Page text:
Apr 17, 2011

Mascots say they represent schools via spirit

            ST. BONAVENTURE (March 31) – Ten minutes before the basketball game and the Bona Wolf’s head wouldn’t stay on. Crunching up old towels and t-shirts given out at halftime, Waheed Ameen finally jammed the Wolf head onto his and ran onto the Bob Lanier Court.  

            Greeted by screaming fans, the Wolf ran in front of the arena’s student section and danced. Two students in the front row, one wearing a banana costume, lifted the Wolf and passed him through the crowd.

            “The Bona Wolf represents passion,” Ameen said, “because once you put on the costume, you realize how crazy and passionate the fans are, and my job was to make the Wolf reflect that and to get them even more excited.”

            The Bona Wolf is one of the 14 college mascots in the Atlantic 10 conference to which St. Bonaventure University athletics belongs, said Steve Watson, director of intercollegiate athletics.

            Watson said the A-10 has Bonaventure’s Bona Wolf, Charlotte’s Norm the Niner, Dayton’s Rudy Flyer, Duquesne’s Duke, Fordham’s Ram, George Washington’s George the Colonial and La Salle’s Explorer. Also Massachusetts’ Sam the Minuteman, Rhode Island’s Rhody the Ram, Richmond’s Spidey the Spider, St. Joseph's Hawk, Saint Louis’ Billiken, Temple’s Owl and the Xavier’s D'Artagnan the Musketeer.

            “Each college mascot has its own traditions,” said Watson. “That’s why mascots carry so much meaning for each college.“

            Athletic directors said the Bona Wolf, Rhody the Ram and Sam the Minuteman’s identities are confidential.

            “We want the costume to represent the mascot, rather than the student underneath,” Watson said. “If people know who [the student] is, it ruins the magic.”
            Don DiJulia, director of athletics at St. Joseph’s University, said the student chosen to embody the Hawk is introduced at the first game of the season.

            “The elected student gets a full scholarship,” said DiJulia. “And fans and alumni want to celebrate that with the student.”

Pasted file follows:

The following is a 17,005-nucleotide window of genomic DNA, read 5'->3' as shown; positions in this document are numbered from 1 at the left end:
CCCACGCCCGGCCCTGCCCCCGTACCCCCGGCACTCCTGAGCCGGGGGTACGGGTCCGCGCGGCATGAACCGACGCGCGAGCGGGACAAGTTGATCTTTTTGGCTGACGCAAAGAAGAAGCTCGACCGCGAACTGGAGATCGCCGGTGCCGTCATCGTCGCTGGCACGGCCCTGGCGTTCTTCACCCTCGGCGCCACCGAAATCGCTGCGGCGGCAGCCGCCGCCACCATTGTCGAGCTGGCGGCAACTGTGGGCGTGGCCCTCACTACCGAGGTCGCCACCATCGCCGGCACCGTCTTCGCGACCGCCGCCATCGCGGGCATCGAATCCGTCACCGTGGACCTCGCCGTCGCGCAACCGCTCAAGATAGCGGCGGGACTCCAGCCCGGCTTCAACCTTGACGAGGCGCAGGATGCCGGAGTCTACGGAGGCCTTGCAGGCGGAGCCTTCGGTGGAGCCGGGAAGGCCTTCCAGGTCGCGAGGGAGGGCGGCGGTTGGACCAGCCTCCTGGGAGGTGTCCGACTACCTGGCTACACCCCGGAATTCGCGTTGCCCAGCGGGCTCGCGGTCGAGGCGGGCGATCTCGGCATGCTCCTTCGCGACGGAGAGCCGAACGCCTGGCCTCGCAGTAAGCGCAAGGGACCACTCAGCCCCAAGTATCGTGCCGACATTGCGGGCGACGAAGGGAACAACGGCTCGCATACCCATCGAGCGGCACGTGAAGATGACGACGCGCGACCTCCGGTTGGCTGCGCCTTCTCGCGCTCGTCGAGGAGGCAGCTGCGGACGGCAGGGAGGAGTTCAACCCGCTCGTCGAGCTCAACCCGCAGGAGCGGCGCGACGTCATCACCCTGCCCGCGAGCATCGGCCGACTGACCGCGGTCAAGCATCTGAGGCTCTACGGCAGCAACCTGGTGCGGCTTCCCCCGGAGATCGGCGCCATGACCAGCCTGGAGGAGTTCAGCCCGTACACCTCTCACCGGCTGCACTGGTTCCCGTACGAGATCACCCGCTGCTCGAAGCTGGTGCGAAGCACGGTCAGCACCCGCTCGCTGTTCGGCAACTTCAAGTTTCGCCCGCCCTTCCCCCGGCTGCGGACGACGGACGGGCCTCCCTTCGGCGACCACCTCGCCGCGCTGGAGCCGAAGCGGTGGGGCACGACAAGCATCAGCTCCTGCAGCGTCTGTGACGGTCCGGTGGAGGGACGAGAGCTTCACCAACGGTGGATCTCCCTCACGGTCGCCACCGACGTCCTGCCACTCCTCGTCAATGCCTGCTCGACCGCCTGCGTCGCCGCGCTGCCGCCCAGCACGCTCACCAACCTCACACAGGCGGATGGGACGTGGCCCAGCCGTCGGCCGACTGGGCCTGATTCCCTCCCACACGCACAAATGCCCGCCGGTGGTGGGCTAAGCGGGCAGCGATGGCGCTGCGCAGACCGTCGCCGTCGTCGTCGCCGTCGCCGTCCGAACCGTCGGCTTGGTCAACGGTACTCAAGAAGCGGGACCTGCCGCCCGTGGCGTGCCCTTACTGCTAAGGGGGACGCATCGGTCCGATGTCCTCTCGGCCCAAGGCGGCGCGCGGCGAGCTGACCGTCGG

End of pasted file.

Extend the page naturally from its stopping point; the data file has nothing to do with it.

The Hawk is the only mascot the A-10 conference allows to travel with the basketball team.

            “The Hawk hasn’t missed a game, home or away, since 1955,” DiJulia said. “It represents the committed, unflappable, never-say-die spirit of the university.”
            DiJulia said the Hawk participates in more than just basketball games.
             “It makes a lot of campus appearances, goes to senior days for other sports and has been at weddings and funerals.” He said.

Jana Ross, assistant athletic director for marketing and fan development at Richmond University, said the Richmond Spider participates in charity events, weddings, fundraisers and football games.

“The Spider gets really busy,” she said, “so we also hire a professional to wear the costume.”

Ross said the Richmond Spider is the only spider mascot in the nation.

“The Spider got its name from a pitcher whose lanky arms and stretching kick confused batters,” said Ross. “The name was first used to describe the pitcher, and is now used to symbolize Richmond’s pride and athletic success.”
            Thorr Bjorn, director of athletics at Rhode Island University, said the Ram mascot’s name originated from Rhode Island’s farmland.
            Bjorn said one student volunteer is elected to wear the Ram costume each year.

            “We get our alumni association to choose the new student mascot,” said Bjorn. “So the Ram is used to maintain strong bonds with our alumni as well as our current student body.”

            Bjorn said the Ram mascot works at least five hours a week doing basketball games, fundraisers and community events.

            Ameen said his season-long mascot career took five to 10 hours a week.

            “I didn’t know it was going to be so busy,” he said. “You really need to be dedicated because there are a lot of games and other events on and off campus you need to go to.”

            Michelle Scannell, the marketing and promotions athletics coordinator, said the Bona Wolf participates in Spring Into Bonaventure, a week for admitted students and their parents to visit the campus. The Wolf travels with the soccer team to readings at local elementary schools.
            “Admissions uses it [the Wolf] to advertise Bonaventure,” Scannell said. “The Bona Wolf is a huge symbol for the school, representing Division I athletics, especially basketball. It’s an icon that fans and students remember and like.”

            Sophomore basketball fan Jillian Murphy never missed a game. She sat in the front row of the student section every time.
            “I love the energy in the student section,” said Murphy, “but you can tell the crowd gets way more excited when the Bona Wolf is there. Everyone starts trying to jump on it or hug it.”
            Ameen said he liked being the Bona Wolf.

            “Maybe being the mascot was really busy, and maybe the costume smelled like sweaty socks and mildew,” the sophomore said. “But it was so cool to stand in front of an excited crowd and represent something people love about Bonaventure.”

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